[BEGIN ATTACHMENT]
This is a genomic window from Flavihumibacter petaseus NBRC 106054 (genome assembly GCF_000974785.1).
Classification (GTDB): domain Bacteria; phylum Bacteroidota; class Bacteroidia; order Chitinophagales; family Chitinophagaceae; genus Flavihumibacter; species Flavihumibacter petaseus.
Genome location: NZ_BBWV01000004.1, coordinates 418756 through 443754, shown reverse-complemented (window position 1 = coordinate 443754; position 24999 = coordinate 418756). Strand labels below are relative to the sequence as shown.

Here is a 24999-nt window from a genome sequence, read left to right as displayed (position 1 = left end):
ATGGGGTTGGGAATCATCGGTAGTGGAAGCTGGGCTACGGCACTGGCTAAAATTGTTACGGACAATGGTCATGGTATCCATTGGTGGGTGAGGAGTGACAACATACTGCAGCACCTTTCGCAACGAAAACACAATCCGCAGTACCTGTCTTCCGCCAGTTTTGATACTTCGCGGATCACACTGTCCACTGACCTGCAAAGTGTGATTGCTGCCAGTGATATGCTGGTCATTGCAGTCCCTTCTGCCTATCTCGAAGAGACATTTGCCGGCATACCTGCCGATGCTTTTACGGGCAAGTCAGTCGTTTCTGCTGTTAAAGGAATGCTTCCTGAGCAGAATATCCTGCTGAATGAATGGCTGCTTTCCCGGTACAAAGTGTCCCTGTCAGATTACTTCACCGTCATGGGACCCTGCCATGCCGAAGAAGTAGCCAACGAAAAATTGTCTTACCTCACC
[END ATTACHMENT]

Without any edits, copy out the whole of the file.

This is a genomic window from Flavihumibacter petaseus NBRC 106054 (genome assembly GCF_000974785.1).
Classification (GTDB): domain Bacteria; phylum Bacteroidota; class Bacteroidia; order Chitinophagales; family Chitinophagaceae; genus Flavihumibacter; species Flavihumibacter petaseus.
Genome location: NZ_BBWV01000004.1, coordinates 418756 through 443754, shown reverse-complemented (window position 1 = coordinate 443754; position 24999 = coordinate 418756). Strand labels below are relative to the sequence as shown.

Here is a 24999-nt window from a genome sequence, read left to right as displayed (position 1 = left end):
ATGGGGTTGGGAATCATCGGTAGTGGAAGCTGGGCTACGGCACTGGCTAAAATTGTTACGGACAATGGTCATGGTATCCATTGGTGGGTGAGGAGTGACAACATACTGCAGCACCTTTCGCAACGAAAACACAATCCGCAGTACCTGTCTTCCGCCAGTTTTGATACTTCGCGGATCACACTGTCCACTGACCTGCAAAGTGTGATTGCTGCCAGTGATATGCTGGTCATTGCAGTCCCTTCTGCCTATCTCGAAGAGACATTTGCCGGCATACCTGCCGATGCTTTTACGGGCAAGTCAGTCGTTTCTGCTGTTAAAGGAATGCTTCCTGAGCAGAATATCCTGCTGAATGAATGGCTGCTTTCCCGGTACAAAGTGTCCCTGTCAGATTACTTCACCGTCATGGGACCCTGCCATGCCGAAGAAGTAGCCAACGAAAAATTGTCTTACCTCACC